3. Devise a test to verify whether the most likely cause is the real root cause. If it is not, move on to the second most likely cause and devise a test for it.

Verify the cause of your problem by turning the problem on and off. If you can duplicate and eliminate the problem by changing your input, you have found your root cause.

The entire team should be involved in developing potential solutions and devising tests to verify solutions that are cost efficient, able to be implemented rapidly and unlikely to allow the problem to return. But make sure the fix is not the cause of a new problem for you or someone else.

Get on the train

Why do so many organizations fail to identify the root cause? The root cause of this inability to find the root cause is insufficient training.

There are myriad available programs that teach proper techniques and processes, and organizations should take advantage of them because of the importance of accurate, complete and timely investigations.

Failure to perform the process adequately puts an organization at risk—financially and, if in an industry regulated by the Food and Drug Administration, legally (see sidebar, "Letter of the Law").

Letter of the Law

"Each manufacturer shall establish and maintain procedures for implementing corrective and preventive action. The procedures shall include requirements for analyzing processes, work operations, concessions, quality audit reports, quality records, service records, complaints, returned product, and other sources of quality data to identify existing and potential causes of nonconforming product or other quality problems. Appropriate statistical methodology shall be employed where necessary to detect recurring quality problems; investigating the cause of nonconformities relating to product, processes and the quality system; identifying the action(s) needed to correct and prevent recurrence of nonconforming product and other quality problems; verifying or validating the corrective and preventive action to ensure that such action is effective and does not adversely affect the finished device." —21 CFR 820.100, Quality System Regulation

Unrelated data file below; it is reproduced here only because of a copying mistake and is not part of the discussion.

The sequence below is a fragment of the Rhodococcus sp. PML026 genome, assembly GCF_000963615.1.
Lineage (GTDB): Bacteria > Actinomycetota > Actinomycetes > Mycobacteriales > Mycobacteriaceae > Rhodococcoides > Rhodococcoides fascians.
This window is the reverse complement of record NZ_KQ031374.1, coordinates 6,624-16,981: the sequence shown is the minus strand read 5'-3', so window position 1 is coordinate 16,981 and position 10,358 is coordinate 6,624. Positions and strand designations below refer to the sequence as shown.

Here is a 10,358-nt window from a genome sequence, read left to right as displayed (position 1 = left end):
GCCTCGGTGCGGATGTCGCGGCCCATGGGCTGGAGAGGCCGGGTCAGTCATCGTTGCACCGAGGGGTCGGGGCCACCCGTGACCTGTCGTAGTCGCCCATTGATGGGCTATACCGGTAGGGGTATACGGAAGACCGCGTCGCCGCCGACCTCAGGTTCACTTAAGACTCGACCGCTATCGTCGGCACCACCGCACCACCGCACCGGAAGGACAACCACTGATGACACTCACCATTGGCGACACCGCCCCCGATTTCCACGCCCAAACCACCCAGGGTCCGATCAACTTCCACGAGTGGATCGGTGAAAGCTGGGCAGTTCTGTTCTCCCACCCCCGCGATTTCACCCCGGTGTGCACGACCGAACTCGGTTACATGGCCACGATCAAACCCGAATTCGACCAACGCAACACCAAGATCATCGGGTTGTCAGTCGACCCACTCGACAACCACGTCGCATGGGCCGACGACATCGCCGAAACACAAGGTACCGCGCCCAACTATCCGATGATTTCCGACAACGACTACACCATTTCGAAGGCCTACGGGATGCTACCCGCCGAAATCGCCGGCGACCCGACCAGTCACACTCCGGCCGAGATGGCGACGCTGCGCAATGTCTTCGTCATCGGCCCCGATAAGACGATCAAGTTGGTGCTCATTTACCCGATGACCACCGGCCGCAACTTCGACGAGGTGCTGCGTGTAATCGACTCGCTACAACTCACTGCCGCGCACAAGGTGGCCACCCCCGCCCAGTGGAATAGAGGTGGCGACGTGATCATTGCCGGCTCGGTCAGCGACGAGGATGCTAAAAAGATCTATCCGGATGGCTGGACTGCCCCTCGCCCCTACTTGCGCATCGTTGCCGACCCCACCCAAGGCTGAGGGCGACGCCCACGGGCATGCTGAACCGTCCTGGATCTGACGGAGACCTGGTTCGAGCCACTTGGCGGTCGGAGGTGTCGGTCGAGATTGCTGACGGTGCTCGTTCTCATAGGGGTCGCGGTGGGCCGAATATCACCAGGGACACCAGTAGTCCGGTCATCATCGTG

"The organization shall take action to eliminate the causes of nonconformities in order to prevent recurrence. … A documented procedure shall be established to define requirements for … determining the causes of nonconformities, evaluating the need for action to ensure that nonconformities do not recur, determining and implementing action needed … and reviewing the effectiveness of the corrective action taken." —ISO 9001:2008—Quality management systems—Requirements


1. John L. McCaffrey, "What Corporation Presidents Think About at Night," The Book of Business Wisdom, Peter Krass (ed.), Wiley, 1997.

Les Schnoll has 35 years of experience in industries regulated by the Food and Drug Administration. He earned a doctorate in health law from Kaplan University. Schnoll is a senior member of ASQ and an ASQ-certified quality engineer, auditor and manager. A member of the U.S. technical advisory group to ISO technical committee 176, Schnoll wrote The Regulatory Compliance Almanac.

Good piece of advice.
--Jose Juan Garcia, 08-18-2014